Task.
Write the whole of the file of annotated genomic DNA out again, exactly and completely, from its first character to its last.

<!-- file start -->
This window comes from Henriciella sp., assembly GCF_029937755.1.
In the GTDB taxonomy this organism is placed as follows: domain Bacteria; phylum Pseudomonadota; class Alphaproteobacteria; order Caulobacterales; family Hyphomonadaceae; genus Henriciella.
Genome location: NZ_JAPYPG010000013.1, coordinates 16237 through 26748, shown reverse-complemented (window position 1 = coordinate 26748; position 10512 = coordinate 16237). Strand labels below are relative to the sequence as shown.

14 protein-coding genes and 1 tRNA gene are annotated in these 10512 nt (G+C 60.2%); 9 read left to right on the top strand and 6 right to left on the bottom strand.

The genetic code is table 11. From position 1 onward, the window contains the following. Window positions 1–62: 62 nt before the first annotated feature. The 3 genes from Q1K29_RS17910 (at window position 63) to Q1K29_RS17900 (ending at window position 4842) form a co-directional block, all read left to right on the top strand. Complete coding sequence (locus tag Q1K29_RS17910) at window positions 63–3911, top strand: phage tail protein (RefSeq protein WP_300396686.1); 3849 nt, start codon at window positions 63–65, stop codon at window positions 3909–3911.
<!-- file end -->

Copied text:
This window comes from Henriciella sp., assembly GCF_029937755.1.
In the GTDB taxonomy this organism is placed as follows: domain Bacteria; phylum Pseudomonadota; class Alphaproteobacteria; order Caulobacterales; family Hyphomonadaceae; genus Henriciella.
Genome location: NZ_JAPYPG010000013.1, coordinates 16237 through 26748, shown reverse-complemented (window position 1 = coordinate 26748; position 10512 = coordinate 16237). Strand labels below are relative to the sequence as shown.

14 protein-coding genes and 1 tRNA gene are annotated in these 10512 nt (G+C 60.2%); 9 read left to right on the top strand and 6 right to left on the bottom strand.

The genetic code is table 11. From position 1 onward, the window contains the following. Window positions 1–62: 62 nt before the first annotated feature. The 3 genes from Q1K29_RS17910 (at window position 63) to Q1K29_RS17900 (ending at window position 4842) form a co-directional block, all read left to right on the top strand. Complete coding sequence (locus tag Q1K29_RS17910) at window positions 63–3911, top strand: phage tail protein (RefSeq protein WP_300396686.1); 3849 nt, start codon at window positions 63–65, stop codon at window positions 3909–3911.